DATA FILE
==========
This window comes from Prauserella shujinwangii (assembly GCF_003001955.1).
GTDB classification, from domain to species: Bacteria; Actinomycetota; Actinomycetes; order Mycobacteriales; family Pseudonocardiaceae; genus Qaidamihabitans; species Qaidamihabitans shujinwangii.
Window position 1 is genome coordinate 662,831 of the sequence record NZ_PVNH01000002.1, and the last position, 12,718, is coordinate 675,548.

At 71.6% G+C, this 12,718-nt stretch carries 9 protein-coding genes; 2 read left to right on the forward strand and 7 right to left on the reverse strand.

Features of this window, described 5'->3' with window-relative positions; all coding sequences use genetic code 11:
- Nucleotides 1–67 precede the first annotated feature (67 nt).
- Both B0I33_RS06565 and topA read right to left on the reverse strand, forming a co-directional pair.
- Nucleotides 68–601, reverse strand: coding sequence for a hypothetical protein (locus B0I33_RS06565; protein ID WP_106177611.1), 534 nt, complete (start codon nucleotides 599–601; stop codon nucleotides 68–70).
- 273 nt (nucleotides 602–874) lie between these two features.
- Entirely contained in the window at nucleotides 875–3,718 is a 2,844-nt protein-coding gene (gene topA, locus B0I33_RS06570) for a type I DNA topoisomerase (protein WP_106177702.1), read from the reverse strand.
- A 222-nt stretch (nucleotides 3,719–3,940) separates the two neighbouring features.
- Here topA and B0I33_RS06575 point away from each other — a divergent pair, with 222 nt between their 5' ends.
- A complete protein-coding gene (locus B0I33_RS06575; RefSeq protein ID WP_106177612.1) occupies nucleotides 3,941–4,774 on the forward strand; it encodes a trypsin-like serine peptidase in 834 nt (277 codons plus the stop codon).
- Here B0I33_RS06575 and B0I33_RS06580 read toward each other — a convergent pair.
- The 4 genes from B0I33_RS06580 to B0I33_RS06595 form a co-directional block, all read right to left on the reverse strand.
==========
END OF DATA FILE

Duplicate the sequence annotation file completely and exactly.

This window comes from Prauserella shujinwangii (assembly GCF_003001955.1).
GTDB classification, from domain to species: Bacteria; Actinomycetota; Actinomycetes; order Mycobacteriales; family Pseudonocardiaceae; genus Qaidamihabitans; species Qaidamihabitans shujinwangii.
Window position 1 is genome coordinate 662,831 of the sequence record NZ_PVNH01000002.1, and the last position, 12,718, is coordinate 675,548.

At 71.6% G+C, this 12,718-nt stretch carries 9 protein-coding genes; 2 read left to right on the forward strand and 7 right to left on the reverse strand.

Features of this window, described 5'->3' with window-relative positions; all coding sequences use genetic code 11:
- Nucleotides 1–67 precede the first annotated feature (67 nt).
- Both B0I33_RS06565 and topA read right to left on the reverse strand, forming a co-directional pair.
- Nucleotides 68–601, reverse strand: coding sequence for a hypothetical protein (locus B0I33_RS06565; protein ID WP_106177611.1), 534 nt, complete (start codon nucleotides 599–601; stop codon nucleotides 68–70).
- 273 nt (nucleotides 602–874) lie between these two features.
- Entirely contained in the window at nucleotides 875–3,718 is a 2,844-nt protein-coding gene (gene topA, locus B0I33_RS06570) for a type I DNA topoisomerase (protein WP_106177702.1), read from the reverse strand.
- A 222-nt stretch (nucleotides 3,719–3,940) separates the two neighbouring features.
- Here topA and B0I33_RS06575 point away from each other — a divergent pair, with 222 nt between their 5' ends.
- A complete protein-coding gene (locus B0I33_RS06575; RefSeq protein ID WP_106177612.1) occupies nucleotides 3,941–4,774 on the forward strand; it encodes a trypsin-like serine peptidase in 834 nt (277 codons plus the stop codon).
- Here B0I33_RS06575 and B0I33_RS06580 read toward each other — a convergent pair.
- The 4 genes from B0I33_RS06580 to B0I33_RS06595 form a co-directional block, all read right to left on the reverse strand.